February 19, 2006 in Business | Permalink | Comments (1) | TrackBack

Your Hub - Citizens as Journalists

Over the past several months I've been getting an insert in my Denver Post once a week titled "Your Hub". It's a section in the paper that incorporates news stories from my community (in this case Lonetree/Douglas County) giving that homespun, my town newspaper feel. The articles are those that you would typically find in some small town newspaper; you know - bake sale for the local swim team, Littleton quilting club crowned "best in class" :-). Upon further examination though, you find that it's a newspaper "by the people". Anyone can submit articles by registering at yourhub.com and blog about anything they want. The newspaper staff then culls through the articles and puts them in a printed format for distribution. Or, you can go to the site and read all the articles/posts by the community (although I'm sure some of the articles are edited. Putting the editorial control in the hands of the people - well, sort of.

February 19, 2006 in Weblogs | Permalink | Comments (0) | TrackBack

February 01, 2006

Letters from the Front - Tokyo

I've been in Tokyo over the past week on business - I'm staying at the Cerulean Hotel in Shibuya which is really fabulous. Without revealing too much, it's been a very successful trip. I love Tokyo and the Japanese people. I've been to Tokyo twice before, but never for any extended period. In my quest to be more cognizant of the world around me, I spent some time immersing myself in the culture. Japanese people are the most kind, gentle, considerate people in the world. The staff here at the Cerulean is simply amazing. Really, service at it's highest level, you can't walk through the lobby without a half dozen of the staff bowing and wishing you good morning. Although it gets a little weird when they wave you into the hotel elevator, and then get in with you, push the floor button, ride with you, wave you out of the elevator and walk you to your room. They are so kind. So a few of my observations;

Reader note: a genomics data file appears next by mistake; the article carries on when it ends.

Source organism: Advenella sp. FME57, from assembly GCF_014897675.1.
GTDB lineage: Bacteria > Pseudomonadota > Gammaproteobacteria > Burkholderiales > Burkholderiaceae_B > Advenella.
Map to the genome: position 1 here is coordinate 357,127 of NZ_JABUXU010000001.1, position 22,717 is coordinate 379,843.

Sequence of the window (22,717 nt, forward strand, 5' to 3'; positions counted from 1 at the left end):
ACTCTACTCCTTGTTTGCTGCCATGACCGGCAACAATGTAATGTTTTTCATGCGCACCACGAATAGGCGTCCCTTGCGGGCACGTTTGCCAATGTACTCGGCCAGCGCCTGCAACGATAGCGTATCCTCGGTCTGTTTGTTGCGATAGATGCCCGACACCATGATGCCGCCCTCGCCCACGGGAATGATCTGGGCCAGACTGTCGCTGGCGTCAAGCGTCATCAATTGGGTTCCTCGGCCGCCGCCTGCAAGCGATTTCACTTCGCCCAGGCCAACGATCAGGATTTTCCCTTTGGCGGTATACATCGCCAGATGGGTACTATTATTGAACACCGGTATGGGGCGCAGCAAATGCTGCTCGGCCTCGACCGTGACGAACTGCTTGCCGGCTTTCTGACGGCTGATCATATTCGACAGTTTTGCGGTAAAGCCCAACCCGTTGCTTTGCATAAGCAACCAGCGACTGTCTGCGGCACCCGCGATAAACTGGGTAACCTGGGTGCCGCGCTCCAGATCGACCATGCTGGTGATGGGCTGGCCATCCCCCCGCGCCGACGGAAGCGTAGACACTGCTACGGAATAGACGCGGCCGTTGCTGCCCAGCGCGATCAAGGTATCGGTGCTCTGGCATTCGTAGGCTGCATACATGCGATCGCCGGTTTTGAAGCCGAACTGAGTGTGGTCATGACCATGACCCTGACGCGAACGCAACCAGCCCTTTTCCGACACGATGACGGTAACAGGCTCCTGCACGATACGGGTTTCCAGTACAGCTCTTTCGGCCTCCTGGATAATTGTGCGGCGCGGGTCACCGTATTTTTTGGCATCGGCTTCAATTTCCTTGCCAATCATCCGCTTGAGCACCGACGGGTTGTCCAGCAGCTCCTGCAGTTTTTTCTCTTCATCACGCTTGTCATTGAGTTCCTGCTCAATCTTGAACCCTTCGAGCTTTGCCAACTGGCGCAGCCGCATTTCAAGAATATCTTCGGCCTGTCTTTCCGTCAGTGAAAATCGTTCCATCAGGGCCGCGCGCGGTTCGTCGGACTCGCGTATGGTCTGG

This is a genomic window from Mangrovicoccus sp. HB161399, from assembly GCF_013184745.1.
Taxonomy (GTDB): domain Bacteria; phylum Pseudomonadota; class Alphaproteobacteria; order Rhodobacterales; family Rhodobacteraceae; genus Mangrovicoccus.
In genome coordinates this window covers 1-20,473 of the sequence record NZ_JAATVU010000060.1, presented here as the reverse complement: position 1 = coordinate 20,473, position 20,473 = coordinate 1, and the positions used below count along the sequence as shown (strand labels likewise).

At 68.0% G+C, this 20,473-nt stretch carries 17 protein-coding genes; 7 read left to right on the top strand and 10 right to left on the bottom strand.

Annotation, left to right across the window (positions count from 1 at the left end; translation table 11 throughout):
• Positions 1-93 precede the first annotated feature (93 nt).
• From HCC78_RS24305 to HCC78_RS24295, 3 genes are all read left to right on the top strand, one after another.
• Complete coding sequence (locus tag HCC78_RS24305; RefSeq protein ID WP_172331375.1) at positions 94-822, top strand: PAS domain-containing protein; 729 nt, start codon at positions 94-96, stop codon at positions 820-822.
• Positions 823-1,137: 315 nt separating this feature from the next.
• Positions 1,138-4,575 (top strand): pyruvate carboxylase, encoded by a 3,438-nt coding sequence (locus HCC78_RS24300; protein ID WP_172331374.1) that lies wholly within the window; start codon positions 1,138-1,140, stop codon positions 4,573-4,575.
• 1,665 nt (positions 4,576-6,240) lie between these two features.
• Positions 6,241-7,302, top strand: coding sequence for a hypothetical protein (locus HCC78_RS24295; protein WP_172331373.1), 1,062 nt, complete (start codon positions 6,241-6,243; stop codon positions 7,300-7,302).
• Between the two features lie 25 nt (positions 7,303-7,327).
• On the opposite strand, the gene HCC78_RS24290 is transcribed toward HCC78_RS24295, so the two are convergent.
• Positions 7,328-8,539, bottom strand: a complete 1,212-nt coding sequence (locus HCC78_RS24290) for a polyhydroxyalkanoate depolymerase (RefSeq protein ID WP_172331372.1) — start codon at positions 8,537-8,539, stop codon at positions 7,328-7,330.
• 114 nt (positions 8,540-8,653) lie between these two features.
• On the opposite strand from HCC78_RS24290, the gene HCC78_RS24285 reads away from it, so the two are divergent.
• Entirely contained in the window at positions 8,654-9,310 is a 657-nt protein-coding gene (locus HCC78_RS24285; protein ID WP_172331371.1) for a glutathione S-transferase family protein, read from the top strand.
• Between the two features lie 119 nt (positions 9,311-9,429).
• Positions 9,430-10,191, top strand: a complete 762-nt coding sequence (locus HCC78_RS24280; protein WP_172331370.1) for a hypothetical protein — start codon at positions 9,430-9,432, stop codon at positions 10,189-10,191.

- There's approximately 18 million people in Tokyo which is about the same size as the 5 boroughs of NY. That's almost twice as many people in the same area. That's a lot of people, but everything is clean, efficient and nice, really nice.

- The train system is phenomenal! Picture the NYC subway/train system and then multiply it by 10 in terms of number of trains/lines. It's very. very clean, the trains run like clockwork and they are packed with people. They have white gloved attendants ushering people in and out of the trains and giving information to lost souls like me. Although at one point I had an attendant chase me into one of the subway cars blowing his whistle. I had no idea they had subway cars reserved for women only.

- Speaking of trains. The Shinjuku station processes 5 million travelers a day. That's 5 MILLION a day. Do you know what 5 million people in a day looks like. One rush hour morning as one of the attendants was squeezing people into a subway car with a baton I swear my feet came off the ground because we were packed in like sardines - although he was so nice while he was doing it. It was great for my claustrophobia - NOT! One good point is that I'm about 6" taller than most so at least I could see above everyone.